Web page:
The age of lions that may legally be shot by trophy hunters should be raised to eight years from the six-year-old limit currently allowed in some Sub-Saharan African countries, a paper in Scientific Reports says.
The authors say this will help support conservation of Africa’s lions and ensure a sustainable professional hunting industry amid an increase in cases of poaching and the killing of so-called ‘problem animals’ by livestock farmers.
Lead author, Andrew Loveridge, of the Wildlife Conservation Research Unit at Oxford University, says there is practical value in proposing an increased age limit, and that it is much easier to accurately gauge the age of older animals by checking for physical cues, such as facial scarring, darker noses, bigger manes and slack jowls.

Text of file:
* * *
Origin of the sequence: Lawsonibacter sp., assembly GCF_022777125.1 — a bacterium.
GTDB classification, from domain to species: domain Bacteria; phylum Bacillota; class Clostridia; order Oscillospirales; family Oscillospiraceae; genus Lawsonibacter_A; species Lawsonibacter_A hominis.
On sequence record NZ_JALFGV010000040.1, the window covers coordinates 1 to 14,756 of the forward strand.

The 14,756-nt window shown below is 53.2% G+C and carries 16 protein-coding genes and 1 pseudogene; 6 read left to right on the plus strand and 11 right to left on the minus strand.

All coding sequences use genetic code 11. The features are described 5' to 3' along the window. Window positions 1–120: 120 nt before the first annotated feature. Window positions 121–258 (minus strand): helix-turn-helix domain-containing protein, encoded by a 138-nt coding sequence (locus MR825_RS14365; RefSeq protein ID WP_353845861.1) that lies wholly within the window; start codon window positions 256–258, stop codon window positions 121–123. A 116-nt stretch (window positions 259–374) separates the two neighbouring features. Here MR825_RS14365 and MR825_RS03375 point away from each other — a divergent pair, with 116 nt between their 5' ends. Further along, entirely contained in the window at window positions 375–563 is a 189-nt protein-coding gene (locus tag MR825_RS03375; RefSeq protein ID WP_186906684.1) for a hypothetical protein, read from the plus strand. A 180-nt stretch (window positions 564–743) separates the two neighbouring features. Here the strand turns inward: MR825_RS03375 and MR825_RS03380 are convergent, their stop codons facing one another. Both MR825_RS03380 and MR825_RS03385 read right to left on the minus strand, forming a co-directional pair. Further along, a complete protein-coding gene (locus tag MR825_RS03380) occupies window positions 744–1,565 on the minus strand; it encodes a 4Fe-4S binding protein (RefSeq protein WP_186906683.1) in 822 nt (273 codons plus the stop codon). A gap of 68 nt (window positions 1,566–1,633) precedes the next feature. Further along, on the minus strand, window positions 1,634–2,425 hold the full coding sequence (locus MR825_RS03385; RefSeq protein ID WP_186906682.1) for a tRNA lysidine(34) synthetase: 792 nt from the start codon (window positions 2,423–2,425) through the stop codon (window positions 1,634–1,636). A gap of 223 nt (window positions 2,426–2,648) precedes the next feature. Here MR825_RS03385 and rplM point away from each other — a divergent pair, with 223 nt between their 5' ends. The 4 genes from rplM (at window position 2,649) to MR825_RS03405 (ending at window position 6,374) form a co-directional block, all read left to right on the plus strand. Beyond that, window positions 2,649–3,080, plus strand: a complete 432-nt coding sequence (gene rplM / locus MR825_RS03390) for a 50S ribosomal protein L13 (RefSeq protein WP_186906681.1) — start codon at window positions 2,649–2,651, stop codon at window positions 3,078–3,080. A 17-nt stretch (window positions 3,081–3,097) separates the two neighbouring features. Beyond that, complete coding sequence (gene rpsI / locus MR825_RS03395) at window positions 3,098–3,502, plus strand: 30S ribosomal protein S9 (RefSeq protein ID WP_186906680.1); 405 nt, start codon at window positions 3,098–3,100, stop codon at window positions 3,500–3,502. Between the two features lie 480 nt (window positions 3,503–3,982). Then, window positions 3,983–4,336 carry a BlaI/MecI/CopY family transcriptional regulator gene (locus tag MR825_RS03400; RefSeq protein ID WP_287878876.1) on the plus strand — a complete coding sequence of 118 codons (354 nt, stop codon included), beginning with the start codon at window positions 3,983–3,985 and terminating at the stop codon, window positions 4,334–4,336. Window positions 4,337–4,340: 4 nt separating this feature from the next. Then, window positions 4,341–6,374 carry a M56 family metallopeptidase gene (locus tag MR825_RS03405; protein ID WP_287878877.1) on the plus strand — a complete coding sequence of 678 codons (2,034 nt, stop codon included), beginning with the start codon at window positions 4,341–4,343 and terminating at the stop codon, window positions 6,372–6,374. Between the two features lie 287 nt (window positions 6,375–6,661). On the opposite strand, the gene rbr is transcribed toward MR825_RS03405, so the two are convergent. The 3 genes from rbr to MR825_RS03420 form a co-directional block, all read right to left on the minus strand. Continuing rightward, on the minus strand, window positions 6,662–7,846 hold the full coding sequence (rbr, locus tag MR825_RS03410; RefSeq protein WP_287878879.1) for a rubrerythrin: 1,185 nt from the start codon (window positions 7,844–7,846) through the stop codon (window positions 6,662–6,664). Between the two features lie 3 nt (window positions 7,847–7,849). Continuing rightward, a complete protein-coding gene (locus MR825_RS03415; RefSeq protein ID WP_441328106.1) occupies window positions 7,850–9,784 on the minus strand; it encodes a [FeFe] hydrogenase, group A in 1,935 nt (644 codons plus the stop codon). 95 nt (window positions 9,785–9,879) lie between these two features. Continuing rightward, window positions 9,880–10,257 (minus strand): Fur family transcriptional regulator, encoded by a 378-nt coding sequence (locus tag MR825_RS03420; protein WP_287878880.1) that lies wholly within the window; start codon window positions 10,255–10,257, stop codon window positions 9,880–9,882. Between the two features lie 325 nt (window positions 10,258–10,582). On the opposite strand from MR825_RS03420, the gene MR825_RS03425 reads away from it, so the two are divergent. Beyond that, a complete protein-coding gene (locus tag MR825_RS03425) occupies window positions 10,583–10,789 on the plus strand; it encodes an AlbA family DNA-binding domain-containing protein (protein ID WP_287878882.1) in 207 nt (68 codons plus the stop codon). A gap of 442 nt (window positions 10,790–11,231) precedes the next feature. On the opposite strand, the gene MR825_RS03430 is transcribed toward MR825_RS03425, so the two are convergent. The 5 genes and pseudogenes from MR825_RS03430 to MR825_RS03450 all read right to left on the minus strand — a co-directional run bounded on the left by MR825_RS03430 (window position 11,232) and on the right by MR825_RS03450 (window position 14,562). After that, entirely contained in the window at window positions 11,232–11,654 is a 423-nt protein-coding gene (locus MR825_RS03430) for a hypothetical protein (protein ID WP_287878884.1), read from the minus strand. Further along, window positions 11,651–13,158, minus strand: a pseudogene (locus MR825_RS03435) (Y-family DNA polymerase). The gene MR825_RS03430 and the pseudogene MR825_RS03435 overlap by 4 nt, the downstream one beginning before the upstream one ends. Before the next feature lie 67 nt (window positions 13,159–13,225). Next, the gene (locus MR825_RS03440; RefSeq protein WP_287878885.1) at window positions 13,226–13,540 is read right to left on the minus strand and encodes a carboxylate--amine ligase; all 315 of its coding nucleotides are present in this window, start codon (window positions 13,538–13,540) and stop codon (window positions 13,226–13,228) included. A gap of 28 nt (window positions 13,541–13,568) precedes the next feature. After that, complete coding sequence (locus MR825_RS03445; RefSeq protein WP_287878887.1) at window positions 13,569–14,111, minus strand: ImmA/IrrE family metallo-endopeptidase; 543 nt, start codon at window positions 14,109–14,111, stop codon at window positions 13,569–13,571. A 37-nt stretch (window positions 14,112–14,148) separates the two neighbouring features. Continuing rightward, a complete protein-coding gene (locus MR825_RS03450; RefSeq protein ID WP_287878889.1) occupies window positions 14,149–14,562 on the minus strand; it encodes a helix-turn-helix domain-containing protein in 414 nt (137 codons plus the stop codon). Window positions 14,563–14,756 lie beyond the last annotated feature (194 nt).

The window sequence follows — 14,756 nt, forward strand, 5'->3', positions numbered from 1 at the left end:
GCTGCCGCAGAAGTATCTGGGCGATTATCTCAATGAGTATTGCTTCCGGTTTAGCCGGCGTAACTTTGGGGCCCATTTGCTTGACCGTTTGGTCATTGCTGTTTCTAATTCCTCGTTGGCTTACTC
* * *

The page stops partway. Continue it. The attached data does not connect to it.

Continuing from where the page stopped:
Previous research has shown that even experienced hunters tend to overestimate the age of lions that are between four and seven years old and could inadvertently be shooting animals at peak reproductive age. In the wild, male lions do not often survive beyond ten years.
The research team ran a series of simulations using 20 years of data from a lion study in Zimbabwe’s Hwange National Park, which show how easily controlled trophy hunting can become unsustainable and unprofitable if the number of hunts allowed are not carefully managed. This is especially true in areas in and around protected areas where bush-meat snaring is rife, and community members might be illegally shooting lions suspected of killing livestock.
“I hope our work will help behavioural ecologists and resource managers make more informed decisions about how to best protect lion populations, by considering the range of detrimental impacts that humans may have on them,” Loveridge says.